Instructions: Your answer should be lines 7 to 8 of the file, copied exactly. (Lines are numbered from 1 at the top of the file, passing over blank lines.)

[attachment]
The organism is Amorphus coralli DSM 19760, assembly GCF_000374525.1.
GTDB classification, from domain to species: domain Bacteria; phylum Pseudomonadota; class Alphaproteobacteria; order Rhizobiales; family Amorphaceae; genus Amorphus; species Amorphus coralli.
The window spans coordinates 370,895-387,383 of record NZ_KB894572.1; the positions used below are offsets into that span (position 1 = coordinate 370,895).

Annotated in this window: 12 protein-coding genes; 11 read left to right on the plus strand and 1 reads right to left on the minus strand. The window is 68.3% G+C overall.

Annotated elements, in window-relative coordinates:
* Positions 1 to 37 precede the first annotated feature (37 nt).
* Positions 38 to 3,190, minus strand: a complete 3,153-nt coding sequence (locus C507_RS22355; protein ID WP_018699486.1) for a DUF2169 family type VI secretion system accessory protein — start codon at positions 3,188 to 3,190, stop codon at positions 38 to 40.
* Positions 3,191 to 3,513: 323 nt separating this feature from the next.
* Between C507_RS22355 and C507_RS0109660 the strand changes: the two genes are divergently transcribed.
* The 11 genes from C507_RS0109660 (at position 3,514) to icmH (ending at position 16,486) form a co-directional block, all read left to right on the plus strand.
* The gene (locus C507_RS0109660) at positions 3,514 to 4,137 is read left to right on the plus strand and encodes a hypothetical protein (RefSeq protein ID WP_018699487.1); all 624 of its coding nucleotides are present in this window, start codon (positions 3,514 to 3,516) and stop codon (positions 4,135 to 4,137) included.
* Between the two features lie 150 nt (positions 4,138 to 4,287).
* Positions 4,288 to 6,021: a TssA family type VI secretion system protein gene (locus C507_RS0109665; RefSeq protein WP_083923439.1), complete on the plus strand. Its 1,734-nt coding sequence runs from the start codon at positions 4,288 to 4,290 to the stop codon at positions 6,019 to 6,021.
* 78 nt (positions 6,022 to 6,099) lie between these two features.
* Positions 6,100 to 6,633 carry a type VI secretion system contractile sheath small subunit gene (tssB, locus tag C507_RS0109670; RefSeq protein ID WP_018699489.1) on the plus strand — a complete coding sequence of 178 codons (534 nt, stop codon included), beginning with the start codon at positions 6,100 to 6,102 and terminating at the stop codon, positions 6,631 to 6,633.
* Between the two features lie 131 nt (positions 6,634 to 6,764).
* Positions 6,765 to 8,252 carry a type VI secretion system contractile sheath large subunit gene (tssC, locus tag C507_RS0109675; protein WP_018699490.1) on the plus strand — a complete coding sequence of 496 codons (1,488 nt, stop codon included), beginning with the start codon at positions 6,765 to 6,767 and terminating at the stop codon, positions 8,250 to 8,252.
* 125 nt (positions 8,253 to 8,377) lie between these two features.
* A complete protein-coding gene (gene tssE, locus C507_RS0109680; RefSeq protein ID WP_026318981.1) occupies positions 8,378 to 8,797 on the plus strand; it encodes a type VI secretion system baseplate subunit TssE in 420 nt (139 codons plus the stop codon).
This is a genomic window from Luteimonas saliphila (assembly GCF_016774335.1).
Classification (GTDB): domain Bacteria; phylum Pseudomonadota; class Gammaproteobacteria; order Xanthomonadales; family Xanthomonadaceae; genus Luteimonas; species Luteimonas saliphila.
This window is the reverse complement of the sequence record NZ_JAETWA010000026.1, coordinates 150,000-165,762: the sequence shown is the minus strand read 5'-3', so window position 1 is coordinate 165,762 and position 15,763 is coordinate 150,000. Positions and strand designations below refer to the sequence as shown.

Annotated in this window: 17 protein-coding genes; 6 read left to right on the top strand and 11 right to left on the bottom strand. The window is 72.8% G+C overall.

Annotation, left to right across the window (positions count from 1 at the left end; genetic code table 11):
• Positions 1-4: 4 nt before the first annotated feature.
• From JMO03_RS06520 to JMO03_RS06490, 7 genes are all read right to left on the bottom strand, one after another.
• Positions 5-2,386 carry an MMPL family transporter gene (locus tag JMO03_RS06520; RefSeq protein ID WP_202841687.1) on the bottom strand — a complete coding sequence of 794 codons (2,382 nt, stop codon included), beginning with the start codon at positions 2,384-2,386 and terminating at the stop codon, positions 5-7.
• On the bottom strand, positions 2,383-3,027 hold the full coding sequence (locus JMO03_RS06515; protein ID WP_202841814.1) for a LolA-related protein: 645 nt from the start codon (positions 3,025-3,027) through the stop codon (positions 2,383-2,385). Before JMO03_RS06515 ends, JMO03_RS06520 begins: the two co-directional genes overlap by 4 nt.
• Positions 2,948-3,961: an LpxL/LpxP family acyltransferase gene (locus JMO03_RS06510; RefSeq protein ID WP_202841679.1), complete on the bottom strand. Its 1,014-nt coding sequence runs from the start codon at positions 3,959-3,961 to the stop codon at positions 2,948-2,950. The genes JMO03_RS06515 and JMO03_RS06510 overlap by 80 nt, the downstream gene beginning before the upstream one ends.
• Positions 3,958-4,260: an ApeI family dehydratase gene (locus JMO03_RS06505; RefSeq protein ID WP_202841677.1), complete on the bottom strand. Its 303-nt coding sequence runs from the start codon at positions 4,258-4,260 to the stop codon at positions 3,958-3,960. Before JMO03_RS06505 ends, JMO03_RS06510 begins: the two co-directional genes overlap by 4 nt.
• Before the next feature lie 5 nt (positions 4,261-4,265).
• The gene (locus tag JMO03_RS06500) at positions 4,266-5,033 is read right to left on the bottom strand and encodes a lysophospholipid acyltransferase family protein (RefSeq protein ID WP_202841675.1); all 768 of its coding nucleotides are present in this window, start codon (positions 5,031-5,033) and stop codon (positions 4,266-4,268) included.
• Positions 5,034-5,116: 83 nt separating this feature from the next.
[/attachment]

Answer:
* Positions 38 to 3,190, minus strand: a complete 3,153-nt coding sequence (locus C507_RS22355; protein ID WP_018699486.1) for a DUF2169 family type VI secretion system accessory protein — start codon at positions 3,188 to 3,190, stop codon at positions 38 to 40.
* Positions 3,191 to 3,513: 323 nt separating this feature from the next.